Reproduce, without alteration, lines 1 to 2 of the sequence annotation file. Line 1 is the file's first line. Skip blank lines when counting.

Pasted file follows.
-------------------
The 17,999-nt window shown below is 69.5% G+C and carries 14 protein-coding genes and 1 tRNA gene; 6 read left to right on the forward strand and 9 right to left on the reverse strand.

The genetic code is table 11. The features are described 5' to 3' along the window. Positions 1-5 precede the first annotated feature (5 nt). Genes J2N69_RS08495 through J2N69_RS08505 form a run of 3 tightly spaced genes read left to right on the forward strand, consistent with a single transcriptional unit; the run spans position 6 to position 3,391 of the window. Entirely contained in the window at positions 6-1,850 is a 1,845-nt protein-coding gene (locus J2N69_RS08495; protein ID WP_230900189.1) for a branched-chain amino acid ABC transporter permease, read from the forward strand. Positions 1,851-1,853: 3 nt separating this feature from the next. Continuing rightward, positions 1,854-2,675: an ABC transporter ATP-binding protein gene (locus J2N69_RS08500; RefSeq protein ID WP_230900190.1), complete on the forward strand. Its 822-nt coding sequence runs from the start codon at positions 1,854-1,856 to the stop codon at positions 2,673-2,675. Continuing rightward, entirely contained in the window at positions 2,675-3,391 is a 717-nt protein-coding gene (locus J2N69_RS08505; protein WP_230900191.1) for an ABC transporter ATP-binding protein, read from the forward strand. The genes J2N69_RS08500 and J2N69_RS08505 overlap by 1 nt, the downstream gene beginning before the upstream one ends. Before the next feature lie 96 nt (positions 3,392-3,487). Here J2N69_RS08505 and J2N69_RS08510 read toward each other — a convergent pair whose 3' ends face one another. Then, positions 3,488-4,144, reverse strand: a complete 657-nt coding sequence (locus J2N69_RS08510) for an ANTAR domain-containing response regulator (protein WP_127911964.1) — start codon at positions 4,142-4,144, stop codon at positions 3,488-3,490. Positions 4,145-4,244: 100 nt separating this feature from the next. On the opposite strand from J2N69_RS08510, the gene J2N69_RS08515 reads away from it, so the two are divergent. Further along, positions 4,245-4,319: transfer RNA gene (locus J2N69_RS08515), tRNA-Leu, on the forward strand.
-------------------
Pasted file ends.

The 17,999-nt window shown below is 69.5% G+C and carries 14 protein-coding genes and 1 tRNA gene; 6 read left to right on the forward strand and 9 right to left on the reverse strand.

The genetic code is table 11. The features are described 5' to 3' along the window. Positions 1-5 precede the first annotated feature (5 nt). Genes J2N69_RS08495 through J2N69_RS08505 form a run of 3 tightly spaced genes read left to right on the forward strand, consistent with a single transcriptional unit; the run spans position 6 to position 3,391 of the window. Entirely contained in the window at positions 6-1,850 is a 1,845-nt protein-coding gene (locus J2N69_RS08495; protein ID WP_230900189.1) for a branched-chain amino acid ABC transporter permease, read from the forward strand. Positions 1,851-1,853: 3 nt separating this feature from the next. Continuing rightward, positions 1,854-2,675: an ABC transporter ATP-binding protein gene (locus J2N69_RS08500; RefSeq protein ID WP_230900190.1), complete on the forward strand. Its 822-nt coding sequence runs from the start codon at positions 1,854-1,856 to the stop codon at positions 2,673-2,675. Continuing rightward, entirely contained in the window at positions 2,675-3,391 is a 717-nt protein-coding gene (locus J2N69_RS08505; protein WP_230900191.1) for an ABC transporter ATP-binding protein, read from the forward strand. The genes J2N69_RS08500 and J2N69_RS08505 overlap by 1 nt, the downstream gene beginning before the upstream one ends. Before the next feature lie 96 nt (positions 3,392-3,487). Here J2N69_RS08505 and J2N69_RS08510 read toward each other — a convergent pair whose 3' ends face one another. Then, positions 3,488-4,144, reverse strand: a complete 657-nt coding sequence (locus J2N69_RS08510) for an ANTAR domain-containing response regulator (protein WP_127911964.1) — start codon at positions 4,142-4,144, stop codon at positions 3,488-3,490. Positions 4,145-4,244: 100 nt separating this feature from the next. On the opposite strand from J2N69_RS08510, the gene J2N69_RS08515 reads away from it, so the two are divergent. Further along, positions 4,245-4,319: transfer RNA gene (locus J2N69_RS08515), tRNA-Leu, on the forward strand.